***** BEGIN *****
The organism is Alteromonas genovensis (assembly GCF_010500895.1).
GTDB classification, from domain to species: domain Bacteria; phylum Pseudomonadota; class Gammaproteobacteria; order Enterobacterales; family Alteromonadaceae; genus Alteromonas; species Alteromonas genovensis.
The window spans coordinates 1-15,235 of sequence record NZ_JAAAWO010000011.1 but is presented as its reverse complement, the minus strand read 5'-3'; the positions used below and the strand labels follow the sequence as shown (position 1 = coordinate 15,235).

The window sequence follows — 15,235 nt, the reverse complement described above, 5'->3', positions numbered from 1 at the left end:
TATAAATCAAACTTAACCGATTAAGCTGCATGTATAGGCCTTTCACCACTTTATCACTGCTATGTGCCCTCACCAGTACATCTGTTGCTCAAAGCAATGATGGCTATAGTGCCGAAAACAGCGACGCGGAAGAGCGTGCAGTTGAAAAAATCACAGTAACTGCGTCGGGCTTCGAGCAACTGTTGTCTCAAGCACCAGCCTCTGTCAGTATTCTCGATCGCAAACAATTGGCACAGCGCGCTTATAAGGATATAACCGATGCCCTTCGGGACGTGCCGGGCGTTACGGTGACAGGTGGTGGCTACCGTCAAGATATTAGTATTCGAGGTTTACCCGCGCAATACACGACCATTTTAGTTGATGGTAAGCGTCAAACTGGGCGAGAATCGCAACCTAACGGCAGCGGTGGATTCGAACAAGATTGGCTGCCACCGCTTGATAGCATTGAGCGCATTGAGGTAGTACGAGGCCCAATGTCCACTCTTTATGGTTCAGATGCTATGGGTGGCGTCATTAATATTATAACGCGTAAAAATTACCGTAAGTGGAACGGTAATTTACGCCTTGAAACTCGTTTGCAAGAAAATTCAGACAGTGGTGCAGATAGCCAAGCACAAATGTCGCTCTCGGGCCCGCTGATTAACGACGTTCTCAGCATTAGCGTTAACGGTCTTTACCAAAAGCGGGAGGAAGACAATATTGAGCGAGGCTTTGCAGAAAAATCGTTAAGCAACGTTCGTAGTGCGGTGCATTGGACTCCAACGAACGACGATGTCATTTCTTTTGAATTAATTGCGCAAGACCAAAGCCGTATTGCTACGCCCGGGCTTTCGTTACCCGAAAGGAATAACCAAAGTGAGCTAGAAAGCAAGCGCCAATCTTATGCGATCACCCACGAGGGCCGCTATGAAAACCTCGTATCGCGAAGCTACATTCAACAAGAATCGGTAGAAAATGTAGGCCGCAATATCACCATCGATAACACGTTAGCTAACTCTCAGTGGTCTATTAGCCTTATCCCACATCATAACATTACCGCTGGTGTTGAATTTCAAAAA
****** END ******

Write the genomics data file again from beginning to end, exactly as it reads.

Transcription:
The organism is Alteromonas genovensis (assembly GCF_010500895.1).
GTDB classification, from domain to species: domain Bacteria; phylum Pseudomonadota; class Gammaproteobacteria; order Enterobacterales; family Alteromonadaceae; genus Alteromonas; species Alteromonas genovensis.
The window spans coordinates 1-15,235 of sequence record NZ_JAAAWO010000011.1 but is presented as its reverse complement, the minus strand read 5'-3'; the positions used below and the strand labels follow the sequence as shown (position 1 = coordinate 15,235).

The window sequence follows — 15,235 nt, the reverse complement described above, 5'->3', positions numbered from 1 at the left end:
TATAAATCAAACTTAACCGATTAAGCTGCATGTATAGGCCTTTCACCACTTTATCACTGCTATGTGCCCTCACCAGTACATCTGTTGCTCAAAGCAATGATGGCTATAGTGCCGAAAACAGCGACGCGGAAGAGCGTGCAGTTGAAAAAATCACAGTAACTGCGTCGGGCTTCGAGCAACTGTTGTCTCAAGCACCAGCCTCTGTCAGTATTCTCGATCGCAAACAATTGGCACAGCGCGCTTATAAGGATATAACCGATGCCCTTCGGGACGTGCCGGGCGTTACGGTGACAGGTGGTGGCTACCGTCAAGATATTAGTATTCGAGGTTTACCCGCGCAATACACGACCATTTTAGTTGATGGTAAGCGTCAAACTGGGCGAGAATCGCAACCTAACGGCAGCGGTGGATTCGAACAAGATTGGCTGCCACCGCTTGATAGCATTGAGCGCATTGAGGTAGTACGAGGCCCAATGTCCACTCTTTATGGTTCAGATGCTATGGGTGGCGTCATTAATATTATAACGCGTAAAAATTACCGTAAGTGGAACGGTAATTTACGCCTTGAAACTCGTTTGCAAGAAAATTCAGACAGTGGTGCAGATAGCCAAGCACAAATGTCGCTCTCGGGCCCGCTGATTAACGACGTTCTCAGCATTAGCGTTAACGGTCTTTACCAAAAGCGGGAGGAAGACAATATTGAGCGAGGCTTTGCAGAAAAATCGTTAAGCAACGTTCGTAGTGCGGTGCATTGGACTCCAACGAACGACGATGTCATTTCTTTTGAATTAATTGCGCAAGACCAAAGCCGTATTGCTACGCCCGGGCTTTCGTTACCCGAAAGGAATAACCAAAGTGAGCTAGAAAGCAAGCGCCAATCTTATGCGATCACCCACGAGGGCCGCTATGAAAACCTCGTATCGCGAAGCTACATTCAACAAGAATCGGTAGAAAATGTAGGCCGCAATATCACCATCGATAACACGTTAGCTAACTCTCAGTGGTCTATTAGCCTTATCCCACATCATAACATTACCGCTGGTGTTGAATTTCAAAAA